Mac and Linux have two similarly named concepts that both deal with dynamic loading, that behave quite differently: @rpath (under Mac OS X’s dyld) and DT_RPATH (or just rpath, under Linux’ ld.)

Having done development (and more importantly, deployment) on both of these platforms, I’ve experienced first-hand how those concepts can get a little jumbled in your mind, so here’s a brief overview.

DT_RPATH

DT_RPATH, or more commonly just rpath, is a property set on an ELF file1. It points to a list of directories that the dynamic linker will consider when loading a shared library. DT_RPATH is set at link-time with the -rpath option to ld. If you invoke ld through gcc (or another compiler, like g++), then you can use the -Wl option to pass arguments through to ld. You use commas to separate arguments passed to -Wl.

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$ gcc program.c -lm -o program '-Wl,-rpath,$ORIGIN/lib'
$ ldd program | grep libm
        libm.so.6 => /lib/x86_64-linux-gnu/libm.so.6 (0x00007f3b9ad94000)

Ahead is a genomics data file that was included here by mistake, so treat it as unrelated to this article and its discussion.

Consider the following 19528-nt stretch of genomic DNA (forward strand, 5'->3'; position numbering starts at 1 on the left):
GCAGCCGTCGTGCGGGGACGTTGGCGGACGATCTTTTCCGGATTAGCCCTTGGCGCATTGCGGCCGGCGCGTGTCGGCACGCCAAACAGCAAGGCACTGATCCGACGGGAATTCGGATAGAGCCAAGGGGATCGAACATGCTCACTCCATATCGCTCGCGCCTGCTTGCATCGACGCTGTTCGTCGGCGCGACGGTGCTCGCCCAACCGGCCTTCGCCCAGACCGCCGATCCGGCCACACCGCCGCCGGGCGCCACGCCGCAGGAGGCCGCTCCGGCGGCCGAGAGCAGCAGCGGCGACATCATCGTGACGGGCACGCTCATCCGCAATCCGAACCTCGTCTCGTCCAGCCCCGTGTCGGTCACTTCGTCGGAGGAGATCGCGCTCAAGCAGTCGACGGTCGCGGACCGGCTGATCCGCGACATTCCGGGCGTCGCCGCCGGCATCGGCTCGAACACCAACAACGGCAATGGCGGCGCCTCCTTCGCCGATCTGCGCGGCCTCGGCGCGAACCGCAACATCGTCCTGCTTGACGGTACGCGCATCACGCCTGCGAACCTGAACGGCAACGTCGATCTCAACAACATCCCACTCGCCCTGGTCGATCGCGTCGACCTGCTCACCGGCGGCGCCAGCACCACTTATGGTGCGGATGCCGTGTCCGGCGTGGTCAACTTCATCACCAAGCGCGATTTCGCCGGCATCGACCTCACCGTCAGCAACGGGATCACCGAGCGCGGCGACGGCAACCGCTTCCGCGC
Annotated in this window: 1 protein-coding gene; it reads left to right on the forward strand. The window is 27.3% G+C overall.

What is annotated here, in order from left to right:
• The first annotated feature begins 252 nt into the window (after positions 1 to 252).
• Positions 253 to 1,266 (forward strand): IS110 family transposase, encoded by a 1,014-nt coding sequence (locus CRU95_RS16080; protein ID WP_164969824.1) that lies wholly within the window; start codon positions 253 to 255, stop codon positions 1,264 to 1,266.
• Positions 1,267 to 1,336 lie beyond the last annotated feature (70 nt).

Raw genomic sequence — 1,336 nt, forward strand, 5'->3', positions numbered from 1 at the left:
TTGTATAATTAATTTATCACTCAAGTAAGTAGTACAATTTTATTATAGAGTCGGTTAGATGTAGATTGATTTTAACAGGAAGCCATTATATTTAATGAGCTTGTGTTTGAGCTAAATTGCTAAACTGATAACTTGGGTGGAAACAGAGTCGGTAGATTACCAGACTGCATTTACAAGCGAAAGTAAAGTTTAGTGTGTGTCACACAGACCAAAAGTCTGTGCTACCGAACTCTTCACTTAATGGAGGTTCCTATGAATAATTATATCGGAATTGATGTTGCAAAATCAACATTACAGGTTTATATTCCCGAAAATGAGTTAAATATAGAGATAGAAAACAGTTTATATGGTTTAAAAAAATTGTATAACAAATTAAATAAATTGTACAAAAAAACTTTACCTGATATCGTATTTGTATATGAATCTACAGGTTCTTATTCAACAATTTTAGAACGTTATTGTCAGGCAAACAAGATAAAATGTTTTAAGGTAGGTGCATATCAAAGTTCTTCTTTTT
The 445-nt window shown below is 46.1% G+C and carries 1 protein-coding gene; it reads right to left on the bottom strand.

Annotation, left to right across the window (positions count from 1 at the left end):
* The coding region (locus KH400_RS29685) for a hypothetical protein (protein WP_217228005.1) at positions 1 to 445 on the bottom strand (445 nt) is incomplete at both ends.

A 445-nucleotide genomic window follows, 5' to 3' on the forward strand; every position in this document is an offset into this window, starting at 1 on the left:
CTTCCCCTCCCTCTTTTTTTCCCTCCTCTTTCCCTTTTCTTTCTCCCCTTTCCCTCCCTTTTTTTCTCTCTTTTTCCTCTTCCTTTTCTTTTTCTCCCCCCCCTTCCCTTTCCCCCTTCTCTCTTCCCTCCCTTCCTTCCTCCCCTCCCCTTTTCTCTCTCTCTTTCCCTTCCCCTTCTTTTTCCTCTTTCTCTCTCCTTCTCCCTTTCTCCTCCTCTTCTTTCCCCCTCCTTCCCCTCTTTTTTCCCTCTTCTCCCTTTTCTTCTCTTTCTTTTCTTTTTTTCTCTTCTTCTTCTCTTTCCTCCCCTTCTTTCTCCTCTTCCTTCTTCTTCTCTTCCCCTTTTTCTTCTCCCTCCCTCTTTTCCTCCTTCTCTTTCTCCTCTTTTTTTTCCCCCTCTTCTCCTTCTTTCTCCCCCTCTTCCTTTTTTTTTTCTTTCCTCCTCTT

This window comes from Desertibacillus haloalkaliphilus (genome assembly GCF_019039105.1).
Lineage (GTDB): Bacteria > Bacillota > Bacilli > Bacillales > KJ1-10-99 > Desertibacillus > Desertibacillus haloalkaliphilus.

$ mkdir lib && cp /lib/x86_64-linux-gnu/libm.so.6
$ ldd program | grep libm
        libm.so.6 => /home/jorgenpt/lib/libm.so.6 (0x00007f1440b0c000)

The snippet above also shows one of the three special variables2 you can include in an rpath, $ORIGIN. $ORIGIN gets replaced at runtime with the directory in which our executable lives. DT_RPATH is transitive, meaning it applies to any dependencies of our dependencies (unlike DT_RUNPATH, but I won’t talk about that here.) If our executable links with libfoo, and libfoo depends on libbar, libfoo will include our rpath in its search for libbar. (EDIT 2014-05-25: You might need -Wl,-z,origin for GCC to allow $ORIGIN to be expanded.)

$ORIGIN is also commonly expanded by bash or zsh, so we use single quotes around our -Wl,-rpath,$ORIGIN/lib option to prevent that from happening. To make sure that $ORIGIN didn’t get expanded, you can run readelf -d my_executable | grep -i rpath to see the value of your rpath, making sure it starts with $ORIGIN.

To specify multiple paths, separate them by a colon, like -Wl,-rpath,$ORIGIN/lib:$ORIGIN/lib/amd64.

As you might be able to tell, rpath is great for creating self-contained applications. You still have to be careful, as any libraries that are missing from your rpath will still be (silently) searched for in the system directories. I highly recommend asking users for ldd output if you’re trying to debug something with your dependencies.

Many people use LD_LIBRARY_PATH to achieve a similar effect. LD_LIBRARY_PATH is not set at link-time, but rather as an environment variable when your application is run. This is for example what Valve’s steam-runtime does to guarantee that your dynamically linked libraries will be picked from the Steam runtime libraries rather than the system libraries.